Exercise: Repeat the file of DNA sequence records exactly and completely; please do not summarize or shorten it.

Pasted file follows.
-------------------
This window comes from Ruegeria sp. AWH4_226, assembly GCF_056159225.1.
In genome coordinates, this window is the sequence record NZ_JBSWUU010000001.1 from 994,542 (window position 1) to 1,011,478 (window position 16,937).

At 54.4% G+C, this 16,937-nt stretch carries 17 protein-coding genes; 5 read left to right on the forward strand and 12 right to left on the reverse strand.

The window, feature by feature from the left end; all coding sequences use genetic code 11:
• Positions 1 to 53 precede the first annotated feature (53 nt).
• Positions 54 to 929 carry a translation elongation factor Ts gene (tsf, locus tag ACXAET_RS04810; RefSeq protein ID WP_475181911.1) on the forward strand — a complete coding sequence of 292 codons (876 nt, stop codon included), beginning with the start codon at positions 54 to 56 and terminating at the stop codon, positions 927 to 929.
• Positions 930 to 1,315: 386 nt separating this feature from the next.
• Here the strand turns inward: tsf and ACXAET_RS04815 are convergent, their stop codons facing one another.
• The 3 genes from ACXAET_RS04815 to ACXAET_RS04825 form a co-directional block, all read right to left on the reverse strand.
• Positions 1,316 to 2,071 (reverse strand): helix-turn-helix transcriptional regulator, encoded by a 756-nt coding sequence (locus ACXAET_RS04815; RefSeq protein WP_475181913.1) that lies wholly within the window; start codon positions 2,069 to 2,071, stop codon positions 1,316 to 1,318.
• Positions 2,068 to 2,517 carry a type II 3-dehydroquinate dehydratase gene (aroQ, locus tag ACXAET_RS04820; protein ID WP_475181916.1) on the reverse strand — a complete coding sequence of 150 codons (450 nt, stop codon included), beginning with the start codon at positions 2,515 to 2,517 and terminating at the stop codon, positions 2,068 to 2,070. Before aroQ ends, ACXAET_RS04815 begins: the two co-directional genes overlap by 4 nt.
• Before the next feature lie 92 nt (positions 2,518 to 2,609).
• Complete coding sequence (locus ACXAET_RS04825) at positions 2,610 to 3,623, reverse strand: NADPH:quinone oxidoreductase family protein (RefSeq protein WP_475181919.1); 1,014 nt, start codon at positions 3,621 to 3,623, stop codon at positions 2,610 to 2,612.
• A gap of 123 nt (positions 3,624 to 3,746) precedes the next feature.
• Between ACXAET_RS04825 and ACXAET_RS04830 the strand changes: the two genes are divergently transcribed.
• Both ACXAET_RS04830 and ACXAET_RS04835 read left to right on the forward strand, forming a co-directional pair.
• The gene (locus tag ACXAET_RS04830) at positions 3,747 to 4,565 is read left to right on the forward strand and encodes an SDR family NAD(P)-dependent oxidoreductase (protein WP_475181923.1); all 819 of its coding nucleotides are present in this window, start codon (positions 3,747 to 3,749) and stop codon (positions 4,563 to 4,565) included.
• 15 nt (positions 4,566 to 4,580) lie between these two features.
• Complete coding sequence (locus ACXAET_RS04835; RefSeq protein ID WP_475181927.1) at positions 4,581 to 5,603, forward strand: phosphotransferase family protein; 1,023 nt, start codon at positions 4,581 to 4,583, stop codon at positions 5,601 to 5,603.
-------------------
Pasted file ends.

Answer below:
This window comes from Ruegeria sp. AWH4_226, assembly GCF_056159225.1.
In genome coordinates, this window is the sequence record NZ_JBSWUU010000001.1 from 994,542 (window position 1) to 1,011,478 (window position 16,937).

At 54.4% G+C, this 16,937-nt stretch carries 17 protein-coding genes; 5 read left to right on the forward strand and 12 right to left on the reverse strand.

The window, feature by feature from the left end; all coding sequences use genetic code 11:
• Positions 1 to 53 precede the first annotated feature (53 nt).
• Positions 54 to 929 carry a translation elongation factor Ts gene (tsf, locus tag ACXAET_RS04810; RefSeq protein ID WP_475181911.1) on the forward strand — a complete coding sequence of 292 codons (876 nt, stop codon included), beginning with the start codon at positions 54 to 56 and terminating at the stop codon, positions 927 to 929.
• Positions 930 to 1,315: 386 nt separating this feature from the next.
• Here the strand turns inward: tsf and ACXAET_RS04815 are convergent, their stop codons facing one another.
• The 3 genes from ACXAET_RS04815 to ACXAET_RS04825 form a co-directional block, all read right to left on the reverse strand.
• Positions 1,316 to 2,071 (reverse strand): helix-turn-helix transcriptional regulator, encoded by a 756-nt coding sequence (locus ACXAET_RS04815; RefSeq protein WP_475181913.1) that lies wholly within the window; start codon positions 2,069 to 2,071, stop codon positions 1,316 to 1,318.
• Positions 2,068 to 2,517 carry a type II 3-dehydroquinate dehydratase gene (aroQ, locus tag ACXAET_RS04820; protein ID WP_475181916.1) on the reverse strand — a complete coding sequence of 150 codons (450 nt, stop codon included), beginning with the start codon at positions 2,515 to 2,517 and terminating at the stop codon, positions 2,068 to 2,070. Before aroQ ends, ACXAET_RS04815 begins: the two co-directional genes overlap by 4 nt.
• Before the next feature lie 92 nt (positions 2,518 to 2,609).
• Complete coding sequence (locus ACXAET_RS04825) at positions 2,610 to 3,623, reverse strand: NADPH:quinone oxidoreductase family protein (RefSeq protein WP_475181919.1); 1,014 nt, start codon at positions 3,621 to 3,623, stop codon at positions 2,610 to 2,612.
• A gap of 123 nt (positions 3,624 to 3,746) precedes the next feature.
• Between ACXAET_RS04825 and ACXAET_RS04830 the strand changes: the two genes are divergently transcribed.
• Both ACXAET_RS04830 and ACXAET_RS04835 read left to right on the forward strand, forming a co-directional pair.
• The gene (locus tag ACXAET_RS04830) at positions 3,747 to 4,565 is read left to right on the forward strand and encodes an SDR family NAD(P)-dependent oxidoreductase (protein WP_475181923.1); all 819 of its coding nucleotides are present in this window, start codon (positions 3,747 to 3,749) and stop codon (positions 4,563 to 4,565) included.
• 15 nt (positions 4,566 to 4,580) lie between these two features.
• Complete coding sequence (locus ACXAET_RS04835; RefSeq protein ID WP_475181927.1) at positions 4,581 to 5,603, forward strand: phosphotransferase family protein; 1,023 nt, start codon at positions 4,581 to 4,583, stop codon at positions 5,601 to 5,603.